The Living Story in Review

As we’re moving into the final phase of the final phase of our second installment of the Living Story, I thought I would take a few minutes to take a step back and review what we’ve seen from this experiment, and what we have learned. It seems that ANet is really trying to make this content work, and since it is new territory for both them and us, they are trying different things out. We started with a 3 month long series, Flame and Frost, and are about to finish the 3-ish week long Southsun arc.

Flame and Frost

Our very first taste of the Living Story (LS) came about at the end of January. Not knowing what to expect, it was kind of exciting to get some new content to do in low level areas. We were given several new achievements, and some new NPCs to interact with in Wayfarer Foothills and Deissa Plateau. Following down the path they formed, we would become familiar with the main areas of interaction for the future parts of the LS. Once we completed speaking to refugees however, there was little else to do. That would quickly become the theme of the F&F portion of the Living Story.

Almost a full month after the beginning of F&F, we received the second stage of the story. During the first month it seemed as though a flurry of activity rushed in, and then immediately died down when people finished their achievements. The second stage added new mechanics to the zones, spawning portals for dredge and charr to attack from. Also added was the first part of a small scavenger hunt. Once again, these events were quick to chew through, and then most people felt little incentive to stick around. I enjoyed changing up the spawn patterns in the zones, and I enjoyed the concept of the scavenger hunt, but it was over quite quickly.

Once again, a month passed without update. At the end of the month was the third installment of F&F: The Razing. 2 more items were added to the scavenger hunt, and we were introduced to a couple new heroic NPCs, Braham and Rox. Of note, we got some new cutscenes in the original GW1 format! While I would have called the scenes in GW1 wooden, I still find that I liked them more than the talking silhouettes in GW2. I like the silhouettes for some of their expressiveness, but I think a bit more of the old-school style is really nice, especially since they turned on the ability for the facial animation to occur outside of silhouette mode.

Additionally, ANet added some new Fused Skins. On the one hand, I really liked that they had a distinct visual style, one that was very iconic to the aesthetic of the F&F story, much like the SAB skins. On the other, they put them in solely behind black lion chests, and at what seemed to be a pretty rare drop rate. Again, I don’t have any numbers to look at, but I hate when the only way to get skins is from cash-shop gambling. Some people reportedly spent 50-100 keys and still didn’t get a skin. I flat-out refuse to participate in such systems. While I don’t mind BLTC Chest exclusive skins, I want at least to be able to sell/buy them if others get them, and I would also like a set of non-chest skins that are different. Halloween did this perfectly. The scythe skin was only from BLTC, but the Crossing, Arachnophobia, and Mad Moon weapons were craftable from exclusive event materials. Further, the scythe could be bought and sold on the TP, which is the only reason I have one now on my necromancer. While I really like the ticket system for picking the skin you want, I hate the randomness and account-bound nature of it. We’ll see how things go in the future.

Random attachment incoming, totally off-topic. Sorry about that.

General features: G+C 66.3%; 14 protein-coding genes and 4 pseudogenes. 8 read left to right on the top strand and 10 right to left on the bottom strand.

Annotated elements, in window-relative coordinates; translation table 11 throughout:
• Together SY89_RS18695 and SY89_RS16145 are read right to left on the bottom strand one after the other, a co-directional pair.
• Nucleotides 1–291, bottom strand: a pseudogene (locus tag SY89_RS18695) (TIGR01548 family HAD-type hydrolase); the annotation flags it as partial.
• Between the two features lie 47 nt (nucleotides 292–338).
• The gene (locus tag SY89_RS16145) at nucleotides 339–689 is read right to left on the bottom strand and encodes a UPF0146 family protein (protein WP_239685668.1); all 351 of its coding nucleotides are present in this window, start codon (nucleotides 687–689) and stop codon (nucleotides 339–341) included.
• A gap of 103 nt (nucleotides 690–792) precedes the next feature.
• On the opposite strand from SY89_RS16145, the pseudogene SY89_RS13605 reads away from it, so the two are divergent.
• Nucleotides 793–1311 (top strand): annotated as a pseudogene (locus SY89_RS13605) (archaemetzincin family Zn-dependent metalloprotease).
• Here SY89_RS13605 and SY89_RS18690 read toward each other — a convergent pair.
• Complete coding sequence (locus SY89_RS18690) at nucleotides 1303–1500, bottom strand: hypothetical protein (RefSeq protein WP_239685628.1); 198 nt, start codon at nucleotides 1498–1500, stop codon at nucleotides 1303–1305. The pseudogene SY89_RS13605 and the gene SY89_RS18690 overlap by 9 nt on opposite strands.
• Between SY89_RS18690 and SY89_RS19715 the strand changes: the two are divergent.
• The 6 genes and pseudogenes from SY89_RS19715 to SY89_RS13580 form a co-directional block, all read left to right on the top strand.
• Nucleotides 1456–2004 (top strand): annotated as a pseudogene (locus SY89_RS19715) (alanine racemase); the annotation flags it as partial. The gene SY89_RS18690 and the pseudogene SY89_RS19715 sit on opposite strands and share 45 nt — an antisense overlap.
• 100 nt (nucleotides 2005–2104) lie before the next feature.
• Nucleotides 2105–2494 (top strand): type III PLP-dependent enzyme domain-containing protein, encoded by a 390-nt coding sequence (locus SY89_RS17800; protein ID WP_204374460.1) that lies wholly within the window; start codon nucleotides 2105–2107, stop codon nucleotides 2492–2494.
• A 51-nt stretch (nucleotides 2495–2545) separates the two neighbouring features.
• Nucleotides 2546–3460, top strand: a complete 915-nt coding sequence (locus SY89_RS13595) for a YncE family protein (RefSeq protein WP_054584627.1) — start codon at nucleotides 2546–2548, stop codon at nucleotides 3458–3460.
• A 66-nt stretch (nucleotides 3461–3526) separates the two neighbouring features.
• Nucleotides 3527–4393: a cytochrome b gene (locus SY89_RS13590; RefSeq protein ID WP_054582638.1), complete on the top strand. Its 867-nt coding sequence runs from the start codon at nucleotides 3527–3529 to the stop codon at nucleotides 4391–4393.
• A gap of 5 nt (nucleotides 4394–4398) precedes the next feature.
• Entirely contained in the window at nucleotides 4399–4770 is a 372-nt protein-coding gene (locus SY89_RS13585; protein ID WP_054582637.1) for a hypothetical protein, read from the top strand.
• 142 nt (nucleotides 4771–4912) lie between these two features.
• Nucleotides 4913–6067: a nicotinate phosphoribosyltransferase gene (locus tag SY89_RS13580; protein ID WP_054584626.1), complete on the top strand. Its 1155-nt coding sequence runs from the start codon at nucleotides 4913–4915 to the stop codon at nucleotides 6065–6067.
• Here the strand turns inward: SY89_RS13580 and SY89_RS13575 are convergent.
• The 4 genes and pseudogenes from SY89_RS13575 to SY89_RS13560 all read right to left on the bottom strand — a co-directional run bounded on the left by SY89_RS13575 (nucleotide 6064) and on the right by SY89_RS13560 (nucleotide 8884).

Finally, another month later, F&F: Retribution came out to conclude the Living Story. Now to the meat of the F&F! A new dungeon! Surprisingly, the single most engaging part of the Living Story only lasted 2 weeks, instead of the previous 4 week schedule. The Molten Facility was honestly one of the absolute best dungeon experiences I have had in GW2. I would love for there to be more modeled after it. It was long, but not too long. It had several interesting mechanics, most notably having bosses that you had to actually jump over some of their attacks. The bosses at the end Voltron’d after one of them was defeated, which was awesome. There were unique crafting materials found there, and unique insignias that I hope will see a come-back sometime soon. Finally, there was a very unique back skin with an incredibly low drop rate. Somewhat too low if you ask me, given that it was consistently selling for > 100g, but at least there was a chance.


Overall Impressions

I thought the F&F was a good starting point, but didn’t quite go far enough. The content came out at a snail’s pace. Most people did everything there was to do for the month in about an hour or less, then never went back until the next month. Worse was the fact that people realized that the content was slow, so many simply didn’t do any of it until the last update. However, I have to say that I am extremely glad that none of it was one-time-only like the Karka event. While the content was limited to the LS timeline, you could do it at your leisure, which I think is the best way to handle things like this. So far, lesson learned.

The most exciting thing for me about F&F though was that it revitalized several zones that were rarely used. Once players go up to higher levels, many never return to low level areas, leaving many zones feeling empty and dead. It’s unfortunate, because some of the most beautiful areas are the low and mid-level places, but the rewards just aren’t there for more hardcore players.